A fundamental role of many contracts is to set out the terms and conditions on which an ongoing relationship between two parties will be governed. For instance, this is the case in contracts between lenders and borrowers, suppliers and distributors, and even employees and employers.

It is very common, at one point or another in the contract that creates these ongoing relationships for one or more parties to insist on some kind of indemnity. And this should come as no surprise as indemnities are often critical aspects of a contract, giving one party the comfort they need to enter into a legal relationship with the other.

What is an Indemnity?

An indemnity, as its name suggests, is simply a promise to do something to protect another party in case things go wrong. Usually the “something” that the indemnifier is promising to do is to reimburse the other party the for amount of money they lost due to whatever went wrong. To use a simple example, consider the following:

A is a contractor working for B on a part-time basis. In their contract, A agrees to indemnify B for any losses to B resulting from A’s conduct, if that conduct falls outside of the scope of services A has agreed to provide to B. Conversely, B indemnifies A for any losses to A as a result of A’s conduct, if that conduct falls within the services specified in the contract.

In this, arrangement if A suffers a loss because it was doing what it had contracted to do, B will reimburse A for that loss. However, if B sustains a loss because A acted outside of the scope of its contract (for instance, by causing damage to B’s property outside of business hours), then A would repay B for that loss.

This is a simple example of a fairly balanced indemnity. The indemnity exists to provide a level of assurance that if a party breaches the contract or otherwise causes the other party to sustain a loss, the losing party should not be responsible for that. This of course is always subject to exactly what was agreed upon, as the scope of any indemnity will be the product of its circumstances, and particularly the legal relationship between the contracting parties.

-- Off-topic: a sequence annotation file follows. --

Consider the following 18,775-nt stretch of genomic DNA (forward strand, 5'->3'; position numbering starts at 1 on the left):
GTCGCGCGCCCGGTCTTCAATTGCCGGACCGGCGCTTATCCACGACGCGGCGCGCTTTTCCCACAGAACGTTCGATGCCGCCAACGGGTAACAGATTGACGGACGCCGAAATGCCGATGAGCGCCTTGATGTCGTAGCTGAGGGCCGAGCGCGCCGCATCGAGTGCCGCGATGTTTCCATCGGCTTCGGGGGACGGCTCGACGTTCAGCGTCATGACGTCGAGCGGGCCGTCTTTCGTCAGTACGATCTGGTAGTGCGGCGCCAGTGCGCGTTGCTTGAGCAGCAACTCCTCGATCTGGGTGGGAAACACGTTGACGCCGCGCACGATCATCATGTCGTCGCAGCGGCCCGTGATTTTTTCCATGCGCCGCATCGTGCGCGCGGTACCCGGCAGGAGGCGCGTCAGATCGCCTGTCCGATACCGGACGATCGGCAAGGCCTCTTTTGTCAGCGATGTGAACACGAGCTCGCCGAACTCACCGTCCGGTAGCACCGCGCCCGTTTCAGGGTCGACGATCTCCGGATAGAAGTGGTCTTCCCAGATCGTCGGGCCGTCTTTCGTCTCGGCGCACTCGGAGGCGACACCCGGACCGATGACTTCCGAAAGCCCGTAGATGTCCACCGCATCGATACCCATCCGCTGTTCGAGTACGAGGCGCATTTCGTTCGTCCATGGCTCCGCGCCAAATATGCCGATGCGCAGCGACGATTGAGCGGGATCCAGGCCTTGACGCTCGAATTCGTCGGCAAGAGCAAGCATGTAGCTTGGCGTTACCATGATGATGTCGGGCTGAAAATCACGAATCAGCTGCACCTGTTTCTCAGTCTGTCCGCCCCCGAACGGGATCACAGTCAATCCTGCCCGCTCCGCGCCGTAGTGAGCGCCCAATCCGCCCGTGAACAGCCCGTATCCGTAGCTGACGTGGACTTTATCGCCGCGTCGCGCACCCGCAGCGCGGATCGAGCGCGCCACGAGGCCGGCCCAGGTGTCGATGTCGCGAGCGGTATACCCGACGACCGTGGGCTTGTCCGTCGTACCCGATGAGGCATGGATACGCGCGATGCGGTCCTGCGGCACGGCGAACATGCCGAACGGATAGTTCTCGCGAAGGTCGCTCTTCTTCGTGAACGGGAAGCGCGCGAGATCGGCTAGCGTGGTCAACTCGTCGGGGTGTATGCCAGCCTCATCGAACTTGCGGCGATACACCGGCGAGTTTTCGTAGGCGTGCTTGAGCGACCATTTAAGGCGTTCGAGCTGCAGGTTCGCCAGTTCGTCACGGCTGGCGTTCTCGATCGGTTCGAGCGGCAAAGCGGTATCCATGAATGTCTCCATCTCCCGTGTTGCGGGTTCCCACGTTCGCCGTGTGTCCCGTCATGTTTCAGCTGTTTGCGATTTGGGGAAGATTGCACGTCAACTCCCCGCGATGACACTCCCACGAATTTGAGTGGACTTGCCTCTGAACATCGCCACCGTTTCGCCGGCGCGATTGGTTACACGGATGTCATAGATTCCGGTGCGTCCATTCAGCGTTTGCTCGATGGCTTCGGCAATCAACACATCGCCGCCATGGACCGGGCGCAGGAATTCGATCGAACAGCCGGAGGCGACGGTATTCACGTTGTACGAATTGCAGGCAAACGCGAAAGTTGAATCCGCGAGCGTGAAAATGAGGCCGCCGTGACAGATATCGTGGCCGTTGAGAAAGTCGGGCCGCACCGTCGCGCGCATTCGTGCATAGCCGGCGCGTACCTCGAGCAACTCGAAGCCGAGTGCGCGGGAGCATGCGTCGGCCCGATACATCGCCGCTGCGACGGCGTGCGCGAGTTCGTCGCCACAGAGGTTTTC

One question that often comes up when discussing indemnities is, how does an indemnity differ from simply suing a party for compensation (a right which any party would have even without an indemnity). After all, the underlying principle of awarding damages is to compensate a wronged party for their loss. This sounds a lot like an indemnity, and indeed it is, but are important differences which make indemnities such critical elements of many contracts.

The key benefits of an indemnity are tied to the freedom that the parties have to negotiate just what an indemnity should say. To contrast this with the alternative (that is, suing in court), an indemnity allows the parties to negotiate exactly when and how much the other party will be compensated. They can determine what triggers the payment and how the amount of loss will be calculated.

Without an indemnity these matters would be left up to the courts to decide, whether a breach has occurred, and the resulting amount to be paid out will be judged by the courts according to established legal principles and rules, and parties will be held to standards that they perhaps would rather avoid, such as the duty to mitigate losses. An indemnity allows parties to avoid these rules, and gives them the freedom and flexibility to make these determinations themselves. Of course this can work against a party with limited bargaining power, but it should be noted that an indemnity does not prevent any party from suing in court, it simply adds another layer of protection for one or more parties.

Indemnities can be incredibly useful provisions, and when used properly they ultimately foster more frequent and efficient business deals by allowing the parties to make their own rules regarding who is responsible for what when things go awry, and thus giving all sides additional peace of mind.

This article is for informational purposes only and does not constitute legal advice. If you wish to discuss your issue with a lawyer, contact Hugues today.  613-747-2459 ext.304, hboisvert@hazlolaw.com